Crossing the great divide

Theatre - Sheridan Morley on two plays about cultural contrasts and one shambolic musical

Suddenly, there is a new, multicultural audience at the National Theatre. Attracted by an artistic sensibility entirely different from that of the new director Nicholas Hytner's two predecessors (Trevor Nunn and Richard Eyre), they are there because a terrific grant from Travelex makes their tickets an easy £10 rather than a whopping £40.

With this, Hytner's third production, it is clear that a pattern is emerging. So far, we have seen a youthful black Henry V unmistakeably embroiled in the Iraq war; a satire on our confessional culture with Jerry Springer: the opera; and now Elmina's Kitchen, a play about the real but hidden life of our cities and the moral bankruptcy of consumer society.

Kwame Kwei-Armah's play is set in a Hackney family restaurant. Deli, the owner, is trying to keep his kid in college, to greet his brother when he returns from jail, to honour his mother's memory, to transform his greasy spoon into a smart West Indian fast-food shop, and to keep the Yardies out. It turns out that he fails on every score, but it is Kwei-Armah's skill to maintain a glimmer of hope throughout.

Angus Jackson's clever production is performed by a talented cast that moves effortlessly between Caribbean dialect and East End cockney.

Tamsin Oglesby's new play, US and Them, at the Hampstead, has some good jokes, inventive one-liners, fine invective, and a few original wisecracks on the transatlantic divide. For some idea of style and character, think Life x 3 crossed with The Graduate. Two intellectually superior church mice, Martin and his linguist wife, Charlotte (a Cambridge First, we are told), arrive in NYC to raise money for Martin's latest invention, a remote-controlled lawnmower called The Sheep. At a restaurant, they meet a rich businessman, Ed, and his do-gooding wife, Lori; the couples become friends simply because the two women share a maiden name. Their children, a noisy girl and a silent boy, proceed to fall in love in that maddeningly tidy way characters in plays with a thesis but no plot tend to.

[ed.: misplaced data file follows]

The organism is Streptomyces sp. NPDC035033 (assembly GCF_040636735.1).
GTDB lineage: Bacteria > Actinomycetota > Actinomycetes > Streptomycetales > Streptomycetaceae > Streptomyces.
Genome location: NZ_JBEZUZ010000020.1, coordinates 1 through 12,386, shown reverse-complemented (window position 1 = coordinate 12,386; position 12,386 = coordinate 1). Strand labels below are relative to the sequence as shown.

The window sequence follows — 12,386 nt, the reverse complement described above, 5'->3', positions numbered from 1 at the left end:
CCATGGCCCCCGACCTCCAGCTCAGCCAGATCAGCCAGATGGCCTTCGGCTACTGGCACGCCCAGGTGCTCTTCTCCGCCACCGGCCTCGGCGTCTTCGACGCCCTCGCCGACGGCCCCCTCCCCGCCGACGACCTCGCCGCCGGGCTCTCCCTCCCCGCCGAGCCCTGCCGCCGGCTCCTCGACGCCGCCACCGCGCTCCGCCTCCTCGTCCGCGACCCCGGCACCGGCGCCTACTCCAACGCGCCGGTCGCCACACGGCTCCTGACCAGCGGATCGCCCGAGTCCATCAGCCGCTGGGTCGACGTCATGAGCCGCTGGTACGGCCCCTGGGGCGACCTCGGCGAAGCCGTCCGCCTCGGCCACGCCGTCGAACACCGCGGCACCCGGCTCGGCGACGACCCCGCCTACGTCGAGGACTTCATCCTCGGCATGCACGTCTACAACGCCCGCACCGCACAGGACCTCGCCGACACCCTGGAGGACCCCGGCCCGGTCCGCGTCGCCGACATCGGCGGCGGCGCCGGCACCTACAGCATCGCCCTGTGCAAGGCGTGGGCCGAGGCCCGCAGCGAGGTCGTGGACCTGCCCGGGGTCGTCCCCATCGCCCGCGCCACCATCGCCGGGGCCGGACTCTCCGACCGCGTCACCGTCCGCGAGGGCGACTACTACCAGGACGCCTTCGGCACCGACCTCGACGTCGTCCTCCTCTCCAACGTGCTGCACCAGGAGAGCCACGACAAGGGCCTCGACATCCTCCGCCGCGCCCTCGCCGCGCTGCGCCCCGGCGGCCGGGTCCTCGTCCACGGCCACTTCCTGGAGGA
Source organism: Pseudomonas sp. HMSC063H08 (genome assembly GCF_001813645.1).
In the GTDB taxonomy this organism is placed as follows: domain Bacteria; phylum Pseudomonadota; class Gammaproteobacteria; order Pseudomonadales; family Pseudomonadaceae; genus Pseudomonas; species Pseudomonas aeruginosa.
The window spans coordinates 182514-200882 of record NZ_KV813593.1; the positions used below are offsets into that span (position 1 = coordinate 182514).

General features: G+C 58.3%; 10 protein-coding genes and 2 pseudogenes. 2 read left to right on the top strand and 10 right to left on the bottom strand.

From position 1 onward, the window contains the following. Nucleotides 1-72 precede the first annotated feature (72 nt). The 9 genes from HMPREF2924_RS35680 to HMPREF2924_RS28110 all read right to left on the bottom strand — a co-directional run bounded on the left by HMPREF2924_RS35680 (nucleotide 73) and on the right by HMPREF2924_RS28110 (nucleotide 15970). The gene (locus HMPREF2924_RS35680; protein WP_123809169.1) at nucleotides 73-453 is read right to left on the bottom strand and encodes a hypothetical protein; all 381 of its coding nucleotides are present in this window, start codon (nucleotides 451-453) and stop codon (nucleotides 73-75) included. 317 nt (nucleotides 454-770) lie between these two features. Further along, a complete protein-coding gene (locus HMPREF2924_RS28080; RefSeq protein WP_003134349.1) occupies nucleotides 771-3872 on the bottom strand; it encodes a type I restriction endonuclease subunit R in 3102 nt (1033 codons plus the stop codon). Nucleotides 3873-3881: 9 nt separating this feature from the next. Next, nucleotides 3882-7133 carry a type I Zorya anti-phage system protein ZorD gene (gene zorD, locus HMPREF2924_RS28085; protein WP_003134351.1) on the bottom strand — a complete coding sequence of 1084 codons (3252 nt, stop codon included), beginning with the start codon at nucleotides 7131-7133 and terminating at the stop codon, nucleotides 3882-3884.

There follow two and a half hours of cheap jokes and cliches about national stereotypes: the Americans are crass and superficial, the Brits are condescending. Parents patronise their children, the children tolerate their parents.US and Them is intended to be a satire on the different values of two peoples divided, as Churchill pointed out, by a common language. But, while these two couples and their respective teenagers are miles apart, they would be equally so if they were, say, two American or British couples from such different economic and social backgrounds.

As they plodded through every transatlantic roadblock - historical, emotional, political, parental and, above all, fiscal - I longed for just one character, even the waiter, who wasn't a symbol of the failed Special Relationship. Better news in the performances, however. Harriet Walter camps it up as the daft matron, while Siobhan Redmond is happily over the top as the hyper intellectual slumming with the colonials. As her husband Martin, the reliable Hugh Bonneville helpfully flaunts his class at the overbearing Yank with attitude Matthew Marsh, instantly familiar from a million television villains.

Their characters may be underwritten, but a fine cast plays them for all they're worth. Which isn't very much.

The problem with the musical of Voltaire's Candide is always the same. It remains a musical in pro-gress and the backstage team is always more distinguished than the team on-stage. An amazing collection of lyricists (including Lillian Hellman, Hugh Wheeler, Richard Wilbur, John Caird, Dorothy Parker, Bernstein himself, and Stephen Sondheim) have all tried to get this vast, sprawling musical into some kind of shape.

The new touring version by The Opera Group unwisely aims to satirise what is already a satire. The resulting shambles can be laid at the stage door of the new director, John Fulljames, and a company of singers who seem to have been told that acting is much the same as mugging.

Elmina's Kitchen is at the Cottesloe, National Theatre, London SE1 (020 7452 3000) until 25 August

US and Them is at the Hampstead Theatre, London NW3 (020 7722 9301) until 5 July

Candide is at the Buxton Opera House, Derbyshire SK17 (0845 127 2190) on Tuesday 8, Sunday 13 and Friday 18 July